We sat on the South Rim 2500 feet above the desert, sheltered from the wind, resting our weary bones. We set our fanny packs and Camelbak on the rocks. We drank our drinks and snacked our snacks. We laid back and closed our eyes. And soon it was time to go.
There are two trails between the Basin to the South Rim, one that winds around the west side of Emory Peak thru Laguna Meadows and a second thru Boot Canyon on the east. Since we took the first one up, we decided to take the second one down.
Of the two trails, Boot Canyon was the best. The vistas were better. The trail was more varied. And of course, we were hiking downhill. But the best part was along the canyon floor. Upper Boot Canyon Creek is usually dry, but the creek bed has been polished smooth by torrents that come infrequently but must roar when they do. The trail took us down into the middle of the dry creek. The forest climbed the slopes on either side.
In a few places, we saw pools of clear water. We interrupted a stag on his way for a drink. He watched us from a distance, slowly working his way into the underbrush as we passed. And we came to a place where a huge boulder had long ago fallen from the heights — a house-sized, flat-faced cube sitting in our way.
The hiking here was easy, as the creek was clear of debris and easy to walk on. And as we went, we saw more pools of water here and there, which made this side of the mountain seem more friendly, more gentle that the side we had ascended. But it was here that my feet began to hurt.
It didn't bother me at first, but eventually I started catching myself focusing on the pain. I would change the subject by looking into the woods or a clear pool, but as we passed the halfway point, more and more my focus would snap back to my feet.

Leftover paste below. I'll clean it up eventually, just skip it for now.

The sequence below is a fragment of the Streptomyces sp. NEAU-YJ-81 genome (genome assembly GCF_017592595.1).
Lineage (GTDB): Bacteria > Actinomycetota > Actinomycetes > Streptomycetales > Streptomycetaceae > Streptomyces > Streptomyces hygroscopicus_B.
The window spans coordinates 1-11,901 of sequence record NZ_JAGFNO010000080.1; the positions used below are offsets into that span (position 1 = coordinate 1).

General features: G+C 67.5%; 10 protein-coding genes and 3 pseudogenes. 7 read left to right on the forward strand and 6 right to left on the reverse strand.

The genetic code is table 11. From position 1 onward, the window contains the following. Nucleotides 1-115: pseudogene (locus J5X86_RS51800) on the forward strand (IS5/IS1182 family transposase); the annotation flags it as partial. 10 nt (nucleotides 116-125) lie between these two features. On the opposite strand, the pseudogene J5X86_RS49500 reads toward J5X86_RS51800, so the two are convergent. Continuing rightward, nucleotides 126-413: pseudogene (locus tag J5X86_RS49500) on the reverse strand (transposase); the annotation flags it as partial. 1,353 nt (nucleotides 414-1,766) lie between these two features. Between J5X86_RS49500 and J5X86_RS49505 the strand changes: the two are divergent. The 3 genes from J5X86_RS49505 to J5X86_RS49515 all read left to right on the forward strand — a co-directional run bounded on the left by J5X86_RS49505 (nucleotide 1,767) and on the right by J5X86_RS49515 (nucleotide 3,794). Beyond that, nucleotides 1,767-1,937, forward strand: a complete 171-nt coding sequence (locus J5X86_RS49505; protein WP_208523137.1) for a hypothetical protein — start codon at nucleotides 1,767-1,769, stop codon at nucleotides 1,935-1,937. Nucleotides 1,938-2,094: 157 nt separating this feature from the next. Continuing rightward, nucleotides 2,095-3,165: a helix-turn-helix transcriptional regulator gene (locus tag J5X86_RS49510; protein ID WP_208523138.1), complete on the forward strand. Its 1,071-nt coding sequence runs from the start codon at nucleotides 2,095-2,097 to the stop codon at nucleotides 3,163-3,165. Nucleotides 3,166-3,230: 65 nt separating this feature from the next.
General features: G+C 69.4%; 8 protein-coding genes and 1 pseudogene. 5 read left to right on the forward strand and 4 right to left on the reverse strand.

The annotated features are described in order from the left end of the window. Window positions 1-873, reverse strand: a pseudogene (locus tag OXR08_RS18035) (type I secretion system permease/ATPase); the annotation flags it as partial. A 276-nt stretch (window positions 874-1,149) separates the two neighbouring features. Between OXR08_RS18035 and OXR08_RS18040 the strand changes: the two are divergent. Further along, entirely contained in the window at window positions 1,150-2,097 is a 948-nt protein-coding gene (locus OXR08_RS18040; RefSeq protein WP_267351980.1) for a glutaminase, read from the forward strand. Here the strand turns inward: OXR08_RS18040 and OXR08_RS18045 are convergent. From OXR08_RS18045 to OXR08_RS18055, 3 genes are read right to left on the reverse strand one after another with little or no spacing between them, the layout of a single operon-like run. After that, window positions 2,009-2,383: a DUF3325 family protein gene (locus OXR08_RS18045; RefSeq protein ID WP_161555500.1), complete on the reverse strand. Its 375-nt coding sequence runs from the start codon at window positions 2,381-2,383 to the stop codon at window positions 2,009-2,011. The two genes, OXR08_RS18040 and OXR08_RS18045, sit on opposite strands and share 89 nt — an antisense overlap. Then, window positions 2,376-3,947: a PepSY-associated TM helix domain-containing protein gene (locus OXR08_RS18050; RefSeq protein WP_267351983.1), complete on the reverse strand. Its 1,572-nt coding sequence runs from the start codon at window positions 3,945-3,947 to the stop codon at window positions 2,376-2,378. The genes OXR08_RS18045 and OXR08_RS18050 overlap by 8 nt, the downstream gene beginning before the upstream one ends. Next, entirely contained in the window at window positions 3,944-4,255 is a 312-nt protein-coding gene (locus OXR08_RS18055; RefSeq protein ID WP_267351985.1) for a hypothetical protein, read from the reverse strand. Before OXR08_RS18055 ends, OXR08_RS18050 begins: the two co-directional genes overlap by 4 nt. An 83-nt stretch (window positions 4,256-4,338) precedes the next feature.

Ben was in the lead. (Trudy had led on the way up.) He would get ahead of us regularly, just out of sight or around a bend, and then he'd sit and wait, hopping up and dashing off again just before we reached him. Trudy probably would have dashed off with him, but she knew I was lagging, and I knew there was no way my hurting feet would support a faster pace.
It was somewhere about this point that my sore feet began hurting so much that they were all I could think about. The little blooming things on the ground, the small pools of water, the song of the Canyon Wren ... these did little to distract me. The hike became a death march.
What was that guy in Austin thinking when he told us that padded socks don't really matter? What was I thinking when I listened to him? Oh my sore feet.
As we rounded the last major bend in the trail and a spectacular view of the Basin unfolded before us, the lodge buildings seemed so small. Oh my sore feet.
The path began to descend in steep switchbacks. With each step, the weight of my body pounded my feet against the rocky trail. The lodge buildings grew no closer. Our progress seemed to slow to a crawl. An endless eternity stood between us and our destination. And with that I fell into marathon mode, focused on nothing but each footstep.
But of course, that eternity passed, and we eventually found ourselves in the final stretch to our hotel room. The building was in sight. Third door on the left. Yet my feet hurt so badly that with less than 100 yards to go, I honestly didn't think I would make it.
And then we were home. I managed to wash a bit and to put on dry socks and comfortable shoes. I took some Tylenol. I got horizontal on the bed.
And that was that.
Hiking back from the South Rim
Big Bend National Park
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